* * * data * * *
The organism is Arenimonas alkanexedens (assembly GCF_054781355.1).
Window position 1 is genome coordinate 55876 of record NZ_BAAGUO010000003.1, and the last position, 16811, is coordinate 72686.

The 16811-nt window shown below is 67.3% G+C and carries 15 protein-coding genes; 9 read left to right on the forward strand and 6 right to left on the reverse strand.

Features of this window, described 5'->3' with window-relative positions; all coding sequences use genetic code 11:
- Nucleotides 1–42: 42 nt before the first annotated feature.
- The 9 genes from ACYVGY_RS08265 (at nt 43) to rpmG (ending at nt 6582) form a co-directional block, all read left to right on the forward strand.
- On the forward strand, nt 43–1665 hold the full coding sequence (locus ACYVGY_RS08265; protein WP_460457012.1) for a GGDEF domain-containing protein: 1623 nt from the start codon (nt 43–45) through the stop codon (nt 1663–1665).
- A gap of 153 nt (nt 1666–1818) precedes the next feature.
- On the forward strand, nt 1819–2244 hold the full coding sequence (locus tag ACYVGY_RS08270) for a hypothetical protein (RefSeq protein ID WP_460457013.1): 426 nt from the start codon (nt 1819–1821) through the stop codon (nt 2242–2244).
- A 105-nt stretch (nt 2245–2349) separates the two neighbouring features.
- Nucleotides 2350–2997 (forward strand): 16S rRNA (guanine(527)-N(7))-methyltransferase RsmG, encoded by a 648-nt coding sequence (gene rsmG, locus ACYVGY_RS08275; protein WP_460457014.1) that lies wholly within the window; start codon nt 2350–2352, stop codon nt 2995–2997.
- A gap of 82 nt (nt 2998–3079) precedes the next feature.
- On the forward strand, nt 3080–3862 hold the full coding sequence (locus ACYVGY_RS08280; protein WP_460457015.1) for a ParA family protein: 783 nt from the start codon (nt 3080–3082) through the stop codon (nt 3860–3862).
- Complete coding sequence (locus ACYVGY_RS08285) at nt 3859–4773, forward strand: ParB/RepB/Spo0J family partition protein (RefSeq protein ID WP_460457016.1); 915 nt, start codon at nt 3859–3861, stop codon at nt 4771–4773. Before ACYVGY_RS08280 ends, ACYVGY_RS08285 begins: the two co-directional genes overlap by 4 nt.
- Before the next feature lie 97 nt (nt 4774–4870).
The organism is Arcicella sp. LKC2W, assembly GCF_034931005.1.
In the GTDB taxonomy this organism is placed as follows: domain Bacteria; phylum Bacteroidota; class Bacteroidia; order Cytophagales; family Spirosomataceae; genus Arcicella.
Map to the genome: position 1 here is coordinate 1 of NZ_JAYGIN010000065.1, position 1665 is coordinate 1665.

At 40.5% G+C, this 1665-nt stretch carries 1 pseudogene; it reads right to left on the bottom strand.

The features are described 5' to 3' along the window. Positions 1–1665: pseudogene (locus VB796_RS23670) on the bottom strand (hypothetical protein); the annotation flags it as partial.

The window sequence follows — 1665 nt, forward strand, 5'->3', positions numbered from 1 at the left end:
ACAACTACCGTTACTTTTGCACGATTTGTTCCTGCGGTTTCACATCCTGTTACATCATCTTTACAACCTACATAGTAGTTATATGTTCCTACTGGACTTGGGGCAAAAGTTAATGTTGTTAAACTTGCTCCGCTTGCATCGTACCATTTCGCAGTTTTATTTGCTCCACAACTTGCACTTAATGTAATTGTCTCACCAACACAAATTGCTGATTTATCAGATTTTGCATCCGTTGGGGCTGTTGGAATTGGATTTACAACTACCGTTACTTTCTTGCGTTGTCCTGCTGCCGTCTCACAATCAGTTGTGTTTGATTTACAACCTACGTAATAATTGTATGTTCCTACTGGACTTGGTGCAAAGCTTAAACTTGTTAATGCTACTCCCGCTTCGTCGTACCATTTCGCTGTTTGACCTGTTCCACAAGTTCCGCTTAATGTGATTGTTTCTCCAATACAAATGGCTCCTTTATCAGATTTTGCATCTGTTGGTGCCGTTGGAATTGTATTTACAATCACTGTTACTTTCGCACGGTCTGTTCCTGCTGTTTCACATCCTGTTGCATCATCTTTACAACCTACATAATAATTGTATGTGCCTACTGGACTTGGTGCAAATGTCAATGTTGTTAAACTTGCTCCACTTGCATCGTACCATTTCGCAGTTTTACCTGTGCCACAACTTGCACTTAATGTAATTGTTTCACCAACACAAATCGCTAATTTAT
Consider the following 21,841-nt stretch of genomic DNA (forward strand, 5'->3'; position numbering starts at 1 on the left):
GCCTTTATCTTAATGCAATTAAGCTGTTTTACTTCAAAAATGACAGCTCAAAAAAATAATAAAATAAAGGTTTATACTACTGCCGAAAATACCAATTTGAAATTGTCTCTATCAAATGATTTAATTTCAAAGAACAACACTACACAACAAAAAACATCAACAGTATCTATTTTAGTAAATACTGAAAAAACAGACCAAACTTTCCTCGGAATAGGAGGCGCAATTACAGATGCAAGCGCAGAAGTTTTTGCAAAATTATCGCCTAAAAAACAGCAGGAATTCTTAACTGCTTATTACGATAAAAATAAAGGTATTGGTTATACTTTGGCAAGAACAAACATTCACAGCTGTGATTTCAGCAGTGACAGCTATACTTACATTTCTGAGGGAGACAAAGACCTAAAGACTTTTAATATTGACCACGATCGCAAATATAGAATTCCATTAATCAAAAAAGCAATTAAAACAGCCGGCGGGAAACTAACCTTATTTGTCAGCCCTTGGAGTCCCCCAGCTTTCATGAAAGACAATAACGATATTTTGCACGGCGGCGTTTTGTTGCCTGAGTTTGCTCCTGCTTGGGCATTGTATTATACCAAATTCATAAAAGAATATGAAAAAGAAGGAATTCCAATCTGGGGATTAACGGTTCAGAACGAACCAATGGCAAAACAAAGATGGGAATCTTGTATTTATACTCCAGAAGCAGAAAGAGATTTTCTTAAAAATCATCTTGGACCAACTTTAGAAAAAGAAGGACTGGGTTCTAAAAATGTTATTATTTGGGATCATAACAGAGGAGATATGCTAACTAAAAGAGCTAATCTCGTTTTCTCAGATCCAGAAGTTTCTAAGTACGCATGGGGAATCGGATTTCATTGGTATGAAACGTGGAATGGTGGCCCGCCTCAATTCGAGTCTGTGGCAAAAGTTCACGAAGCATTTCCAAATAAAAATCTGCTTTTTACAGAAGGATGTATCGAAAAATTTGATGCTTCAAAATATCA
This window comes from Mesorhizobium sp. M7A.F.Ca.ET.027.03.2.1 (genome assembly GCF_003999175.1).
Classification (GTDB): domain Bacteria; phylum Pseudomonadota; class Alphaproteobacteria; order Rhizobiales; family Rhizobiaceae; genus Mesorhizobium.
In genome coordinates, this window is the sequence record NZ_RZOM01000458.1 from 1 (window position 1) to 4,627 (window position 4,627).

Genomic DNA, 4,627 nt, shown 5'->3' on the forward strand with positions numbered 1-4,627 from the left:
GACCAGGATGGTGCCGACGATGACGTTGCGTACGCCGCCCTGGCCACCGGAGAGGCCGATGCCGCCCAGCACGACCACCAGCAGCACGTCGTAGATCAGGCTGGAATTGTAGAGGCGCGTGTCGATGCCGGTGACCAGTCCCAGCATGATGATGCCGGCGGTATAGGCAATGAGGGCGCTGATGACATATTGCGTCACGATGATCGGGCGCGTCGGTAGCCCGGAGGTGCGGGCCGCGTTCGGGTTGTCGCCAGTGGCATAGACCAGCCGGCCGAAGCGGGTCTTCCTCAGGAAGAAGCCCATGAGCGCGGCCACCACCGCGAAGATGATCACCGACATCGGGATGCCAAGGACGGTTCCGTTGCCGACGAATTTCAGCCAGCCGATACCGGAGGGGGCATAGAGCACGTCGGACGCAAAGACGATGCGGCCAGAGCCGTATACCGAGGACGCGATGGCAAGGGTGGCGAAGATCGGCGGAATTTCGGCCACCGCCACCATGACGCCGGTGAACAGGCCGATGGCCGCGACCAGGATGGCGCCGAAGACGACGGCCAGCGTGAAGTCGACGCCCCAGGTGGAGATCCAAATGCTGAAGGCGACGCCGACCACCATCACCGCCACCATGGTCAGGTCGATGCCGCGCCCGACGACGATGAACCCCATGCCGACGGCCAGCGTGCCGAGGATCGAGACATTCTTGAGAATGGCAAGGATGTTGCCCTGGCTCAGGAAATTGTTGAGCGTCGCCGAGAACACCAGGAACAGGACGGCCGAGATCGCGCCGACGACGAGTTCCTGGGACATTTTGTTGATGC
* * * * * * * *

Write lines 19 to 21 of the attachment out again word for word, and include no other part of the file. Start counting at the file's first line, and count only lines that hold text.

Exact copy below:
At 40.5% G+C, this 1665-nt stretch carries 1 pseudogene; it reads right to left on the bottom strand.

The features are described 5' to 3' along the window. Positions 1–1665: pseudogene (locus VB796_RS23670) on the bottom strand (hypothetical protein); the annotation flags it as partial.

The window sequence follows — 1665 nt, forward strand, 5'->3', positions numbered from 1 at the left end: